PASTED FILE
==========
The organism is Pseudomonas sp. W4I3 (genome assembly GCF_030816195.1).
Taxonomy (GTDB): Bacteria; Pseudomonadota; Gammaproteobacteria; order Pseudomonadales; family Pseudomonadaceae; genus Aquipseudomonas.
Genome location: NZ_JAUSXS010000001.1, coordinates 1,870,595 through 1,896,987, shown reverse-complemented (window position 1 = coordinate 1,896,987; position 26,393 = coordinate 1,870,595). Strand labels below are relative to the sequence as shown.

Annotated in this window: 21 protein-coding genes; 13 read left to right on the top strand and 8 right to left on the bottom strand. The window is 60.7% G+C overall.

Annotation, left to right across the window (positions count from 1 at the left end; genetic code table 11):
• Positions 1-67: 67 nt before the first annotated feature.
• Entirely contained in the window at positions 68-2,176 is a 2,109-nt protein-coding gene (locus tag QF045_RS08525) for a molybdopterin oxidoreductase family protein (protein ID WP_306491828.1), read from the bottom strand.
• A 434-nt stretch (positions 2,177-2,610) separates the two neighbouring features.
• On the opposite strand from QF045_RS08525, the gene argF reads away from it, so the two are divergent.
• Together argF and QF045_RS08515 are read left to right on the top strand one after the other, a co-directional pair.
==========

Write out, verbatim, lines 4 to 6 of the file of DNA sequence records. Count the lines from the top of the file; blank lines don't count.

Annotated in this window: 21 protein-coding genes; 13 read left to right on the top strand and 8 right to left on the bottom strand. The window is 60.7% G+C overall.

Annotation, left to right across the window (positions count from 1 at the left end; genetic code table 11):
• Positions 1-67: 67 nt before the first annotated feature.